Is all discomfort good? Is all discomfort bad? What is the “right” way to teach any given asana? How do we offer the version of a pose or practice that will be most beneficial to our students right now? Being able to answer these questions with confidence comes from a depth of understanding of what I call The Yoga of Discernment.
I don’t think there is any magic in an “ideal form” of asana, and I think that every person will find benefit in a slightly different variation of a pose. As teachers we are charged with helping our students find the version of the pose that is ideal for them right now. How the heck do we do that?? There are so many physical and emotional benefits possible for every single pose and in my opinion, there is no resource that could explain them all! I know that is overwhelming to think about….
But! There is hope, I promise.
It is possible have something useful + helpful to offer your students, even if it isn’t hard and fast rules about the most “ideal” alignment.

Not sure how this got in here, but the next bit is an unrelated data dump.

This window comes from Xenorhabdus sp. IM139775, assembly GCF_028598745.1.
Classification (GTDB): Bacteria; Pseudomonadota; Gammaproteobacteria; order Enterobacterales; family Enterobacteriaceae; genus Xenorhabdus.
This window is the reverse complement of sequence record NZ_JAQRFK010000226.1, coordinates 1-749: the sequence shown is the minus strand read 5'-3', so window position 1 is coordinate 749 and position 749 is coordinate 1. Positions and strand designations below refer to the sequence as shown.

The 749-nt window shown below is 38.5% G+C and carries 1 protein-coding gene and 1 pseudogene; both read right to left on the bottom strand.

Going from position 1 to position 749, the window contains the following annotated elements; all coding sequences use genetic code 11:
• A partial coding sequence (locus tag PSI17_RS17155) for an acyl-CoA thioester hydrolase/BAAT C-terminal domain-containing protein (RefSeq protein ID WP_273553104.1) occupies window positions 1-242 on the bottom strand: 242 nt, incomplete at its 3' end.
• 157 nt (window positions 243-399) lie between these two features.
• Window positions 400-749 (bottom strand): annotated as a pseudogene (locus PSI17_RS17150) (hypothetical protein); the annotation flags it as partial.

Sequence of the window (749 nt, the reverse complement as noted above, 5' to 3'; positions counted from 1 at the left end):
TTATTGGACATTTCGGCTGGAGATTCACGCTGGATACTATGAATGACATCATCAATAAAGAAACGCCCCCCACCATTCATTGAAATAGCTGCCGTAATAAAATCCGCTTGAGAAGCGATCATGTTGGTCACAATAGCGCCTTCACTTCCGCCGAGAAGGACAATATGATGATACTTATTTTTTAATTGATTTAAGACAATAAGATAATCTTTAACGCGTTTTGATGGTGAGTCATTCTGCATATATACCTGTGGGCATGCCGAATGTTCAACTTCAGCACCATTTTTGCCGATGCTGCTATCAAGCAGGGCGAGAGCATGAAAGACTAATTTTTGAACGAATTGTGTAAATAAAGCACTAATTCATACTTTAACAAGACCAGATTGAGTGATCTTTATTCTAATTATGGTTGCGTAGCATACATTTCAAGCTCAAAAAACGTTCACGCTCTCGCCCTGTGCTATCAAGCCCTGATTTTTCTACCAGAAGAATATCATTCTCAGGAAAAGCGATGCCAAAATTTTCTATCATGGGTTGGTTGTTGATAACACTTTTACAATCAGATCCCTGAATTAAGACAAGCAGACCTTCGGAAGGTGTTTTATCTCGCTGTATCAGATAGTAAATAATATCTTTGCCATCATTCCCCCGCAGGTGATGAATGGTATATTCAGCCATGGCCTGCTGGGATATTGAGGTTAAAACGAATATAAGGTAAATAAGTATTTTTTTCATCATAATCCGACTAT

Listen to this episode to learn:
- What is The Yoga of Discernment? Why is this important for us?
- What is important to teach our students, if it isn’t a very specific set of alignment principles.
- The problems I see with the “do whatever feels good” mentality.
- What I’m doing with a current student in chronic pain.
- Why studying anatomy is like putting up elfa shelving in your closet.
- How to start teaching the Yoga of Discernment right away.
And after you’ve listened to the episode, pop over here and let me know how it landed with you!
Great interview! Yes, the directive of “do what feels good to you” makes me absolutely cringe. Too many people are used to abuse not only from others, but also self-directed abuse. They may equate pain with good or being deserving of. Most folks are just so disconnected from their bodies they haven’t got a clue. I think giving a student several options of being in a pose and allowing them to make a choice within those options is a more intelligent and functional use of time. As for demonstrating, I have been teaching seniors for some time now. Working with a group of people with varying levels of hearing impairment, sight impairment and cognitive functions, often requires detailed demonstrations and sometimes practicing along with them. Ability to process information slows down greatly in the aged so visual cues is almost a necessity most of the time. And this is just my experience. Working one on one would be a different experience altogether.
Thank you Colleen, I am so happy to hear this resonated with you! And I could totally see how sometimes different populations need different teaching styles. The most important thing is that you are teaching in a way that is immediately useful for your students, and it is very clear you are doing just that. 🙂